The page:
In these chapters (and others) the author points out how happily the pseudoscientists have latched onto the science of Quantum Physics. It’s almost as if they’re saying “Aha! Scientists are uncertain!  Anything we say that can be called uncertain is okay now; we’re no different from scientists!”  Edwards laments the wording of the Heisenberg Uncertainty Principle but also points out how it’s so often misunderstood:  “In Schrodinger’s thought experiment, the cat never was both dead and alive.  It was either one or the other.”  An important distinction.  I was reminded of something I read elsewhere which said “If you think you understand quantum physics, then you don’t understand quantum physics.” (dang! I’m unable to attribute that quotation as well.  Anybody know?)

Ray Kurzweil’s “Singularity”
This was the part I was most looking forward to reading, as I am somewhat familiar with futurist Ray Kurzweil, having read his The Age of Spiritual Machines many years ago and also enjoyed his book Fantastic Voyage: Live Long enough to Live Forever.  Chris Edwards points out that he is “so frustrated” with futurists because “they have a tendency to attract very smart people.”  I also own (though haven’t yet read) Kurzweil’s book The Singularity is Near, where he postulates that, with the advance of computer technology, at some point the Universe will “wake up” and everyone may live forever.  Edwards points out the similarity between this and the eternal life promised in many religions.  He does the same thing with some of the claims of the New Age movement – they are simply retreads of age old myths or promises.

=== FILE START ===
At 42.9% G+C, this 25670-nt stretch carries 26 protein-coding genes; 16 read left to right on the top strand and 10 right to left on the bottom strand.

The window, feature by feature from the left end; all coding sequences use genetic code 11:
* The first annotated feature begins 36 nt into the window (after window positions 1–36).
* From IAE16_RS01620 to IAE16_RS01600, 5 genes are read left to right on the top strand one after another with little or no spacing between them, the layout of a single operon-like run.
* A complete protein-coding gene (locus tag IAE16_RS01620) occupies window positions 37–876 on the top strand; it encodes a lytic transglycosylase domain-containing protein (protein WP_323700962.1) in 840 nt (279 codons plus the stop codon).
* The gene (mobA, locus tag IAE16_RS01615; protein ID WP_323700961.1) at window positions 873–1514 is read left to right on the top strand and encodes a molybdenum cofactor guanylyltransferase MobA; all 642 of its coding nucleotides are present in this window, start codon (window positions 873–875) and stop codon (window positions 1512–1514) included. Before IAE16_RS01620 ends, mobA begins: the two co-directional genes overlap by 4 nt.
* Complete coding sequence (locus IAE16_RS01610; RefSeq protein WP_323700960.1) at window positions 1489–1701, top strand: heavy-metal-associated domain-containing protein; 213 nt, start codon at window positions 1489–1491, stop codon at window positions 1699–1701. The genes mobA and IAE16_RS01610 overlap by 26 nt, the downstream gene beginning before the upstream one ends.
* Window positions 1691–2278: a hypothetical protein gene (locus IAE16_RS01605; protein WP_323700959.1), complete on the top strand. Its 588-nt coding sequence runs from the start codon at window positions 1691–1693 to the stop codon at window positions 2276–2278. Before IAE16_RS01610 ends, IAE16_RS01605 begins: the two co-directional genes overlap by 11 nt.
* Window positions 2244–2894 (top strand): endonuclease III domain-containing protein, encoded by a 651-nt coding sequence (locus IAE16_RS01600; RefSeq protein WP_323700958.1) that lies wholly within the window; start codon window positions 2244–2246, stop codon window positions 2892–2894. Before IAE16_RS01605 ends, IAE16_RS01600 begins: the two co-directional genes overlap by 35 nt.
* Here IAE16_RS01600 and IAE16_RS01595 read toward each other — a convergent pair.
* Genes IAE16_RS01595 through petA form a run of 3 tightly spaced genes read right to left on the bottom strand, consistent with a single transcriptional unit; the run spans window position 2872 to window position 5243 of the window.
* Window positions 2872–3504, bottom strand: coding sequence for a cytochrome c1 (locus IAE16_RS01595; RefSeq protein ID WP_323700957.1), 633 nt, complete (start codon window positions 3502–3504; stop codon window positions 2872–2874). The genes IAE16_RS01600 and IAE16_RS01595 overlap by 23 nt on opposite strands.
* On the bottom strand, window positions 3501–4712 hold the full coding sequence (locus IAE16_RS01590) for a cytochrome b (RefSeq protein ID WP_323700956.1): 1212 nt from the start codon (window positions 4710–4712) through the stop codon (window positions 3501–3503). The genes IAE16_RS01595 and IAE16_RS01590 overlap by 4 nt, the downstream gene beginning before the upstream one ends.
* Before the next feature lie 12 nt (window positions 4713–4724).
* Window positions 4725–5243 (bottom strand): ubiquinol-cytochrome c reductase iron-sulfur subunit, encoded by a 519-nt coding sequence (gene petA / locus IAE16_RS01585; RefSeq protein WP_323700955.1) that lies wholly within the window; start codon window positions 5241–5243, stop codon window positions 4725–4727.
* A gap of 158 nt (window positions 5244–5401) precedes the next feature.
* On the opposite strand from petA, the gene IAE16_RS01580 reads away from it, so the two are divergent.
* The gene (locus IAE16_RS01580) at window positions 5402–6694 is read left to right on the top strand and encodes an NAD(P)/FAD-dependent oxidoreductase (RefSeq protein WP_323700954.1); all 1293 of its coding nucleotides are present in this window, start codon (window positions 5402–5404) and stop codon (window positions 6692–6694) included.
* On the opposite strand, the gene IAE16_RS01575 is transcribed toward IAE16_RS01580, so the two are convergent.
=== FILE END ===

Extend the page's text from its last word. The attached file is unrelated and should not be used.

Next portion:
Edwards finishes up with a catalog of fallacies (false arguments).  These are good for logical, critical thinkers to know and familiarize themselves with (and in fact make a good companion to the other “skeptical book” I’m reading, Christopher DiCarlo’s How to Become a Really Good Pain in the Ass, which is a crash course in critical thinking.)

The book includes several chapters which were originally published as articles elsewhere, Skeptic magazine for example.  As a result, there is some inevitable repetition of his main points. This of course did not diminish my enjoyment of the book.

September Reading

Okay, so it’s already the morning of the eighth and I’m a little bit late with this monthly post. As a result, I’ve already finished two books this month. One I had already read about two thirds of (We Make a Life by What We Give by Richard Gunderman) but it still counts as a September book. I hope to write a post dedicated to this book soon. The second is Chris Edwards’ Spiritual Snake Oil: Fads and Fallacies in Pop Culture. The author lives in central Indiana and gave a brief talk and book-signing at the Kurt Vonnegut Memorial Library last week. This book – as you might guess by the title – shines a critical light on much of the pseudoscience in today’s world. More on this one later as well.